Very often, you'll find sellers that do not differentiate between what I call Vintage Style Feet and the Old Style Feet so just be aware of this. The Vintage Style Feet are NOT forward compatible, but the Old Style Feet ARE backward compatible. Talk about confusing!
Just like the 730, the 830 comes equipped with a 3 piece feed dog. It makes a beautiful forward stitch and satin stitch but only a decent backward stitch. Normally, I'm all up in arms against this type of feed dog configuration, but these Berninas have 20 built in cam patterns screaming to be used. This machine is designed with satin stitches in mind! Learn more about how your feed dog configuration affects your stitches here.
Despite the sturdy metal construction, all of the x30s, x40s and even x50s are cursed with cracking nylon cam and vertical shaft gears. This one has been freshly replaced. The cam gear replacement procedure is nearly identical to the 730 Record and can be found here.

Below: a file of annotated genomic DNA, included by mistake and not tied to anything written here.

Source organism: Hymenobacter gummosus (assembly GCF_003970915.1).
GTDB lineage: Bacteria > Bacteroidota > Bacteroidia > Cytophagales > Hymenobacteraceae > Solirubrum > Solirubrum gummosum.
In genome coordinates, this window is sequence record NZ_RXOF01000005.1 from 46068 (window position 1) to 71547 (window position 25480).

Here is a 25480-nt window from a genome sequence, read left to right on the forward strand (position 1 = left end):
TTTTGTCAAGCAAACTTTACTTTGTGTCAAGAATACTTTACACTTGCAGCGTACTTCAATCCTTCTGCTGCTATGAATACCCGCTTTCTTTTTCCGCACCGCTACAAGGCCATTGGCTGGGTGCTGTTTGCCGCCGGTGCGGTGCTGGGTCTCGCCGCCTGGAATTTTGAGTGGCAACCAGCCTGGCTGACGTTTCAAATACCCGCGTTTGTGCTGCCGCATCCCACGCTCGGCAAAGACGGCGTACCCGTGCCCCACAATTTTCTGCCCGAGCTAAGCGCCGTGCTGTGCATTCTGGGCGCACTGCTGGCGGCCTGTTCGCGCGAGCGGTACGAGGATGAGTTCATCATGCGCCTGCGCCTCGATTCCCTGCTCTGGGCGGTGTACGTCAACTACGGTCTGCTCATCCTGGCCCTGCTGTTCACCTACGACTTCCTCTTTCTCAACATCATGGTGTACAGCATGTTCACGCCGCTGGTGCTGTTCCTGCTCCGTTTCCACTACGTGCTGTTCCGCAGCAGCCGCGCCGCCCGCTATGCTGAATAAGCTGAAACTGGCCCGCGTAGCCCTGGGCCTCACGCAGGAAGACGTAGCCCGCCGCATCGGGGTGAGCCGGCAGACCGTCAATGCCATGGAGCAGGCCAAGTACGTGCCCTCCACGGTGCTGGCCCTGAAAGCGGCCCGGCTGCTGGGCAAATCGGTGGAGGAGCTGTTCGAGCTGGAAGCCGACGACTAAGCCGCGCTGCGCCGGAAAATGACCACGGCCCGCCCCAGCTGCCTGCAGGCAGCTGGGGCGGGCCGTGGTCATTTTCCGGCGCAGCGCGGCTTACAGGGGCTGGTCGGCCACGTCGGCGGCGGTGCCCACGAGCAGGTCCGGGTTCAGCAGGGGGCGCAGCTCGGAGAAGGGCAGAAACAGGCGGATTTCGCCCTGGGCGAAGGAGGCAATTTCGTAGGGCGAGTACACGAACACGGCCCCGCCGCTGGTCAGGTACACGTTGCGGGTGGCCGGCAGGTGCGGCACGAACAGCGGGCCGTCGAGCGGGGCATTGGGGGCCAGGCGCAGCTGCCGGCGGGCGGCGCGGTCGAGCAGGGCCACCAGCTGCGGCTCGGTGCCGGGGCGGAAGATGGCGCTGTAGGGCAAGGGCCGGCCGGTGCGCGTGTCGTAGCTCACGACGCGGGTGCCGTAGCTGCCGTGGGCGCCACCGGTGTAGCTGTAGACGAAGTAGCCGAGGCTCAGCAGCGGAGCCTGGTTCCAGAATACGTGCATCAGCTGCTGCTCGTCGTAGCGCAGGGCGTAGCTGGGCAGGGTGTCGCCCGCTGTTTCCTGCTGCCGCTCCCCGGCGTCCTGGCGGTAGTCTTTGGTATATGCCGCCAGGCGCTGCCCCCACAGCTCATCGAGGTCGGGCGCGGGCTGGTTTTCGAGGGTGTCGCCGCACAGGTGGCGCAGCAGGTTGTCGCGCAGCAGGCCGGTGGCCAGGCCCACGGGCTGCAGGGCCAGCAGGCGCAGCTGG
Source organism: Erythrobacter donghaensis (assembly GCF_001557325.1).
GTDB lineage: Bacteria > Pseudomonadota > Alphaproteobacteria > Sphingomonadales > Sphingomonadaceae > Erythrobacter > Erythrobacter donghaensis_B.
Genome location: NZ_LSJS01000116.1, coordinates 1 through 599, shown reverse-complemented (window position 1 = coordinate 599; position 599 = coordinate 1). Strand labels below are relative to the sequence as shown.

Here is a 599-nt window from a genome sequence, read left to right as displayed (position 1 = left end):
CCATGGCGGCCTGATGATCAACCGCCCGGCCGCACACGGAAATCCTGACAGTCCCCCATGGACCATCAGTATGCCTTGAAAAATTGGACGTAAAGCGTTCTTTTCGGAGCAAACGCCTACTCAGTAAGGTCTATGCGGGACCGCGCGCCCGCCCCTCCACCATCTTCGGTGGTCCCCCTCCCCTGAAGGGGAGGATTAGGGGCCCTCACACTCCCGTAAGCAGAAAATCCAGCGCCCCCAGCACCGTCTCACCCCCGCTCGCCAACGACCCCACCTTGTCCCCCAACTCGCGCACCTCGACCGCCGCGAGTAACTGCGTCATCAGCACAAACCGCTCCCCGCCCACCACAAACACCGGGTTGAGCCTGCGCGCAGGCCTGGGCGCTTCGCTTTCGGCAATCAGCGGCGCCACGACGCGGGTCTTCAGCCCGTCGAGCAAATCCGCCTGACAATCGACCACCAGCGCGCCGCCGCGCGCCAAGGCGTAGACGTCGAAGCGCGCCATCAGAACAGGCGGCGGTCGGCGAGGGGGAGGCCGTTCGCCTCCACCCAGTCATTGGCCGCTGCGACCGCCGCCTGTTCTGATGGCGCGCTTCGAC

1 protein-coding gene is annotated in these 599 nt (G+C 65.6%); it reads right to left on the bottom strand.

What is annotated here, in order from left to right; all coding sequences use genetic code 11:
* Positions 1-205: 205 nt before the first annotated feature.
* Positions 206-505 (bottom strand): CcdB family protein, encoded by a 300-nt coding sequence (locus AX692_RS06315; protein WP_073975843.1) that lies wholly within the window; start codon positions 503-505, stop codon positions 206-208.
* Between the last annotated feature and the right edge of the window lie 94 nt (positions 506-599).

The cam system is activated via the lever on the right while cams are chosen via the lever on the left. This machine uses a rotary cam position indicator instead of the oscillating indicator found on the 730. I find that I'm able to more accurately gauge when to stop my stitches using the oscillating indicator of the 730 than when using this rotary indicator.
The remaining controls are conveniently vertically aligned on the right of the machine. Stitch width is adjusted via the upper most outer dial and maxes out at 4mm. While the needle position is adjustable via the smaller top dial.
The 830 is the first x30 machine to introduce a true automatic buttonholer. Sure, the 730 Records had a buttonhole system, but this 5 step buttonholer is so simple to use it is practically fool proof! Let's break it down:
- Step 1: Zigzags forward at stitch width 2 creating the left side of the buttonhole
- Step 2: Zigzags the bottom wide end of the buttonhole using stitch width 4
- Step 3: Zigzags backward at stitch width 2 on the right side
- Step 4: Zigzags the top wide end of the buttonhole using stitch width 4
- Step 5: Secures stitch in place
The stitch length regulator is new and improved, now featuring a spring loaded reverse. The fine length adjustment control knob on the 730 has been integrated into the lever itself, which is much simpler to use. This is unfortunately marred by one glaring oversight. The 830 does not feature matching forward and reverse stitch lengths!